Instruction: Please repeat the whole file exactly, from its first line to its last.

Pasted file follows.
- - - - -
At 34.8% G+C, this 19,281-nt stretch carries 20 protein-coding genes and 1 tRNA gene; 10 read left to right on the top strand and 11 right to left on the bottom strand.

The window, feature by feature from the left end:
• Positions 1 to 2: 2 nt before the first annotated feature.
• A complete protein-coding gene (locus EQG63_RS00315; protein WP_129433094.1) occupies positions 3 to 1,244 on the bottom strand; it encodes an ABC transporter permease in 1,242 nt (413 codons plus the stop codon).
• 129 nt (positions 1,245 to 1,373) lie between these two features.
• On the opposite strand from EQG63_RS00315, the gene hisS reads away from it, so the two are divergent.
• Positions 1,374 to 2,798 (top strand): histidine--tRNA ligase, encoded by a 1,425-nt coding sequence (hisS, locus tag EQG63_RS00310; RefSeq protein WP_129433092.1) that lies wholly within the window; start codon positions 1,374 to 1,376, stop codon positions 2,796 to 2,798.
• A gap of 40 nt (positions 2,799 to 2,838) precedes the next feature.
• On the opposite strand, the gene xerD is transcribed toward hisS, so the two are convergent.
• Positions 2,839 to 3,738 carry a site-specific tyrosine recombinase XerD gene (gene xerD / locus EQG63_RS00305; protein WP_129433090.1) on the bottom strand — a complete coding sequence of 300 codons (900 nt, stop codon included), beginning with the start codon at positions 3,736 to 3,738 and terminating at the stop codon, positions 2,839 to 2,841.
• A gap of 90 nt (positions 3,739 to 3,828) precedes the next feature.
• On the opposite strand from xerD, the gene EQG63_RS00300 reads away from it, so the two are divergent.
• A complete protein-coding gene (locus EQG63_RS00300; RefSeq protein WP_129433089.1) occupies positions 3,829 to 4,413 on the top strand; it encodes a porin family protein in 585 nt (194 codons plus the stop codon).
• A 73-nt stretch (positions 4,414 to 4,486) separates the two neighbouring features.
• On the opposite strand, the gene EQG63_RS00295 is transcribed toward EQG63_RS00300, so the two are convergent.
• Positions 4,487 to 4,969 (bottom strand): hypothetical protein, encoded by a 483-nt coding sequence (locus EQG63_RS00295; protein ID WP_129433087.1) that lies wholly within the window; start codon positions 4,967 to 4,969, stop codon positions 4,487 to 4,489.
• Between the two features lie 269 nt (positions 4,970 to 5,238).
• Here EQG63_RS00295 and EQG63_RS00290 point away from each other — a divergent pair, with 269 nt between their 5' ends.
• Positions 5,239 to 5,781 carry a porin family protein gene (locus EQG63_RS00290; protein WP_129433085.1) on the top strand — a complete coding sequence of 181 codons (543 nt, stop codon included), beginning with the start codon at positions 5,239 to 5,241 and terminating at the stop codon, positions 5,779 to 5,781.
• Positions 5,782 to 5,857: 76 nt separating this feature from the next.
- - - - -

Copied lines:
At 34.8% G+C, this 19,281-nt stretch carries 20 protein-coding genes and 1 tRNA gene; 10 read left to right on the top strand and 11 right to left on the bottom strand.

The window, feature by feature from the left end:
• Positions 1 to 2: 2 nt before the first annotated feature.
• A complete protein-coding gene (locus EQG63_RS00315; protein WP_129433094.1) occupies positions 3 to 1,244 on the bottom strand; it encodes an ABC transporter permease in 1,242 nt (413 codons plus the stop codon).
• 129 nt (positions 1,245 to 1,373) lie between these two features.
• On the opposite strand from EQG63_RS00315, the gene hisS reads away from it, so the two are divergent.
• Positions 1,374 to 2,798 (top strand): histidine--tRNA ligase, encoded by a 1,425-nt coding sequence (hisS, locus tag EQG63_RS00310; RefSeq protein WP_129433092.1) that lies wholly within the window; start codon positions 1,374 to 1,376, stop codon positions 2,796 to 2,798.
• A gap of 40 nt (positions 2,799 to 2,838) precedes the next feature.
• On the opposite strand, the gene xerD is transcribed toward hisS, so the two are convergent.
• Positions 2,839 to 3,738 carry a site-specific tyrosine recombinase XerD gene (gene xerD / locus EQG63_RS00305; protein WP_129433090.1) on the bottom strand — a complete coding sequence of 300 codons (900 nt, stop codon included), beginning with the start codon at positions 3,736 to 3,738 and terminating at the stop codon, positions 2,839 to 2,841.
• A gap of 90 nt (positions 3,739 to 3,828) precedes the next feature.
• On the opposite strand from xerD, the gene EQG63_RS00300 reads away from it, so the two are divergent.
• A complete protein-coding gene (locus EQG63_RS00300; RefSeq protein WP_129433089.1) occupies positions 3,829 to 4,413 on the top strand; it encodes a porin family protein in 585 nt (194 codons plus the stop codon).
• A 73-nt stretch (positions 4,414 to 4,486) separates the two neighbouring features.
• On the opposite strand, the gene EQG63_RS00295 is transcribed toward EQG63_RS00300, so the two are convergent.
• Positions 4,487 to 4,969 (bottom strand): hypothetical protein, encoded by a 483-nt coding sequence (locus EQG63_RS00295; protein ID WP_129433087.1) that lies wholly within the window; start codon positions 4,967 to 4,969, stop codon positions 4,487 to 4,489.
• Between the two features lie 269 nt (positions 4,970 to 5,238).
• Here EQG63_RS00295 and EQG63_RS00290 point away from each other — a divergent pair, with 269 nt between their 5' ends.
• Positions 5,239 to 5,781 carry a porin family protein gene (locus EQG63_RS00290; protein WP_129433085.1) on the top strand — a complete coding sequence of 181 codons (543 nt, stop codon included), beginning with the start codon at positions 5,239 to 5,241 and terminating at the stop codon, positions 5,779 to 5,781.
• Positions 5,782 to 5,857: 76 nt separating this feature from the next.